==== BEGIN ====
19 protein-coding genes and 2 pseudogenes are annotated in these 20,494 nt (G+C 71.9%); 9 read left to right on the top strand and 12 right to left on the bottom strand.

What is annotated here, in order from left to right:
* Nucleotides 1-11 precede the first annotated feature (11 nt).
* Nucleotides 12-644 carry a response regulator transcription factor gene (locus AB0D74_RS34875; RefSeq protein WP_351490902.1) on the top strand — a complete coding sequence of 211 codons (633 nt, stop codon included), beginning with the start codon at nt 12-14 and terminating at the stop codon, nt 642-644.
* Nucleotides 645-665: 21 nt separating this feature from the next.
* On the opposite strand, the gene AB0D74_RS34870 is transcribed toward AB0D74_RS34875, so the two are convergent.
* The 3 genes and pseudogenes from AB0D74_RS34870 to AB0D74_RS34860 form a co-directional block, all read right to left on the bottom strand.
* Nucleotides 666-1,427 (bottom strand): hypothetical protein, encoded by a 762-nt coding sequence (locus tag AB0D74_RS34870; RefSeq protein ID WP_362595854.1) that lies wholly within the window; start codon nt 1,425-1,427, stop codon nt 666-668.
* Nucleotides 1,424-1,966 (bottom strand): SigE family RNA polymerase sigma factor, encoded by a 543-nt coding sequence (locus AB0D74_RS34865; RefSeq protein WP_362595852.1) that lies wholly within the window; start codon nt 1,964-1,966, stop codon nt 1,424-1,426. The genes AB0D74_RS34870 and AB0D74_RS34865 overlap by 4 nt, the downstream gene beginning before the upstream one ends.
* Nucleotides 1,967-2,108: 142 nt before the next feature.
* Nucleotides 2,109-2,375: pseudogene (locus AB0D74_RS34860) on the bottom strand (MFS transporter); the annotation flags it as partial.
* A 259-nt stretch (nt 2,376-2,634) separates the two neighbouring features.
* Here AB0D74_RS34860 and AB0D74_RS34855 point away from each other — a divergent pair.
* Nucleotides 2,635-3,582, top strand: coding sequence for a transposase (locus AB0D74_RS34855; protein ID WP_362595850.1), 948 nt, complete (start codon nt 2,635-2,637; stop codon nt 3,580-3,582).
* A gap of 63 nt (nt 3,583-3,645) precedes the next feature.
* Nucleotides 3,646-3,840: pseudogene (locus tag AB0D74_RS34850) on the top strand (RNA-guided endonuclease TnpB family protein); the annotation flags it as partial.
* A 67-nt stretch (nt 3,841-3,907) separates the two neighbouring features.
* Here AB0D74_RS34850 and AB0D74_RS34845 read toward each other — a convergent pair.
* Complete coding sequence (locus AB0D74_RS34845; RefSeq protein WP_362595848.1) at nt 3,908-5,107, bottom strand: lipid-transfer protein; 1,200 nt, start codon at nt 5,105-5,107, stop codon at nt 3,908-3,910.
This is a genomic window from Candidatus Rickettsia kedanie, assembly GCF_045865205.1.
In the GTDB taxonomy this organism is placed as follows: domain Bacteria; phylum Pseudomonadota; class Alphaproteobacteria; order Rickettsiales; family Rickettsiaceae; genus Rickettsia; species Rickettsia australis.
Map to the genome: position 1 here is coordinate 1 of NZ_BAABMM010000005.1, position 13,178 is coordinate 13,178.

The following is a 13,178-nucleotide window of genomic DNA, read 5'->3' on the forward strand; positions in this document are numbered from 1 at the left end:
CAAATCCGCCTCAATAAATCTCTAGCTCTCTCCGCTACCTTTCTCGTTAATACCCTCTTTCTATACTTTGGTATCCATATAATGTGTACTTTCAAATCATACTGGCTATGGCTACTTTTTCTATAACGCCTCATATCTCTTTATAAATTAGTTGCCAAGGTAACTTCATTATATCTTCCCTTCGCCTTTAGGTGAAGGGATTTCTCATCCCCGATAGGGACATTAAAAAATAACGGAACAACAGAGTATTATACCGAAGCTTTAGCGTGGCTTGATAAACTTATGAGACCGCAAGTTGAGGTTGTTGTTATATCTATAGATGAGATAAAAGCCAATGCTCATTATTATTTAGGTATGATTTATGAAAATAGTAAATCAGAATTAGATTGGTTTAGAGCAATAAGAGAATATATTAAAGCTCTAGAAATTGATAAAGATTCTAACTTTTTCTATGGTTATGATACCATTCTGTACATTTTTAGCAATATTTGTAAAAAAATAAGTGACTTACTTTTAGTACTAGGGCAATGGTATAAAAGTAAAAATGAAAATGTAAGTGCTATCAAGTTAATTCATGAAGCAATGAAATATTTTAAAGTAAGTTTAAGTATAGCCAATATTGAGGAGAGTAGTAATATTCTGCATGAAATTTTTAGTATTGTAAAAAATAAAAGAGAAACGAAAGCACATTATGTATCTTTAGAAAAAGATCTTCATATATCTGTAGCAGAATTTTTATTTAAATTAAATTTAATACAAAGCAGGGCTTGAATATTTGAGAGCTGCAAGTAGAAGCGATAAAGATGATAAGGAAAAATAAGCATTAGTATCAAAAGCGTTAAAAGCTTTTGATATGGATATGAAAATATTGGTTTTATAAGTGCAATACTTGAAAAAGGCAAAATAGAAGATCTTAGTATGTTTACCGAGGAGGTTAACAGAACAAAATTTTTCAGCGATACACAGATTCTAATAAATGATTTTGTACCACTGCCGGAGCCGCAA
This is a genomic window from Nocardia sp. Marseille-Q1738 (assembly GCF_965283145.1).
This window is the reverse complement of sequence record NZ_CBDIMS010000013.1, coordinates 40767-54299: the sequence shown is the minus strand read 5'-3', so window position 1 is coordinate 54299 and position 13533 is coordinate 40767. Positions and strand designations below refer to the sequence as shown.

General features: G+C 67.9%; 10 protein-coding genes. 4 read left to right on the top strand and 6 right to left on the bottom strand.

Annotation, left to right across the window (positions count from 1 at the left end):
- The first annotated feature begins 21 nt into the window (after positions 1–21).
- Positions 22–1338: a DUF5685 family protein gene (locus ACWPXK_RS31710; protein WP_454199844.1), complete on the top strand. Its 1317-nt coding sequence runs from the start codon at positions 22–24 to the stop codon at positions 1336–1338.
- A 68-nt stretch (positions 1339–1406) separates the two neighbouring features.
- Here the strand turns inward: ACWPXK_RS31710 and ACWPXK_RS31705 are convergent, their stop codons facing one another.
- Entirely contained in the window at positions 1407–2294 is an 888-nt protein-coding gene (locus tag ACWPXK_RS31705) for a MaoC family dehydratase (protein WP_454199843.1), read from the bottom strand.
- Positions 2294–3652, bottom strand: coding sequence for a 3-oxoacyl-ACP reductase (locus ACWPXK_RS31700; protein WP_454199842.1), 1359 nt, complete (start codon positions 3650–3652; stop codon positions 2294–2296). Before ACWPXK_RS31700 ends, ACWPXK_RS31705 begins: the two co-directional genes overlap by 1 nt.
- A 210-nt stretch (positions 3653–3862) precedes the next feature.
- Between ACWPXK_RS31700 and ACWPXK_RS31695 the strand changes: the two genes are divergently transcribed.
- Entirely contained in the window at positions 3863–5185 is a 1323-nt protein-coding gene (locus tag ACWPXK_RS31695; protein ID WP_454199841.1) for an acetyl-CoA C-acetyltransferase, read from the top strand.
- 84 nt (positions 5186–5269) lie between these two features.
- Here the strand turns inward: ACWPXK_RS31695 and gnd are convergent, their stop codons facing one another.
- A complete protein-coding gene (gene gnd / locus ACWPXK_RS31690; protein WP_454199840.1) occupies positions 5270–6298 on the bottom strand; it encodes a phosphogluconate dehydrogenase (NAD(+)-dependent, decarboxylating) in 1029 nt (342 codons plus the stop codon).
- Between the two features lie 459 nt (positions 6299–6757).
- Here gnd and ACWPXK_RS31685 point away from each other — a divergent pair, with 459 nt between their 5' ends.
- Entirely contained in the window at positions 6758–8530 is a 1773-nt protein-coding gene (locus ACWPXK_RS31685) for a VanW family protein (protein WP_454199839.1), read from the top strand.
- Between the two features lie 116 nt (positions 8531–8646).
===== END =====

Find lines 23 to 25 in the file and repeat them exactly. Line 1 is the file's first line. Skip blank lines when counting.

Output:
The following is a 13,178-nucleotide window of genomic DNA, read 5'->3' on the forward strand; positions in this document are numbered from 1 at the left end:
CAAATCCGCCTCAATAAATCTCTAGCTCTCTCCGCTACCTTTCTCGTTAATACCCTCTTTCTATACTTTGGTATCCATATAATGTGTACTTTCAAATCATACTGGCTATGGCTACTTTTTCTATAACGCCTCATATCTCTTTATAAATTAGTTGCCAAGGTAACTTCATTATATCTTCCCTTCGCCTTTAGGTGAAGGGATTTCTCATCCCCGATAGGGACATTAAAAAATAACGGAACAACAGAGTATTATACCGAAGCTTTAGCGTGGCTTGATAAACTTATGAGACCGCAAGTTGAGGTTGTTGTTATATCTATAGATGAGATAAAAGCCAATGCTCATTATTATTTAGGTATGATTTATGAAAATAGTAAATCAGAATTAGATTGGTTTAGAGCAATAAGAGAATATATTAAAGCTCTAGAAATTGATAAAGATTCTAACTTTTTCTATGGTTATGATACCATTCTGTACATTTTTAGCAATATTTGTAAAAAAATAAGTGACTTACTTTTAGTACTAGGGCAATGGTATAAAAGTAAAAATGAAAATGTAAGTGCTATCAAGTTAATTCATGAAGCAATGAAATATTTTAAAGTAAGTTTAAGTATAGCCAATATTGAGGAGAGTAGTAATATTCTGCATGAAATTTTTAGTATTGTAAAAAATAAAAGAGAAACGAAAGCACATTATGTATCTTTAGAAAAAGATCTTCATATATCTGTAGCAGAATTTTTATTTAAATTAAATTTAATACAAAGCAGGGCTTGAATATTTGAGAGCTGCAAGTAGAAGCGATAAAGATGATAAGGAAAAATAAGCATTAGTATCAAAAGCGTTAAAAGCTTTTGATATGGATATGAAAATATTGGTTTTATAAGTGCAATACTTGAAAAAGGCAAAATAGAAGATCTTAGTATGTTTACCGAGGAGGTTAACAGAACAAAATTTTTCAGCGATACACAGATTCTAATAAATGATTTTGTACCACTGCCGGAGCCGCAA
This is a genomic window from Nocardia sp. Marseille-Q1738 (assembly GCF_965283145.1).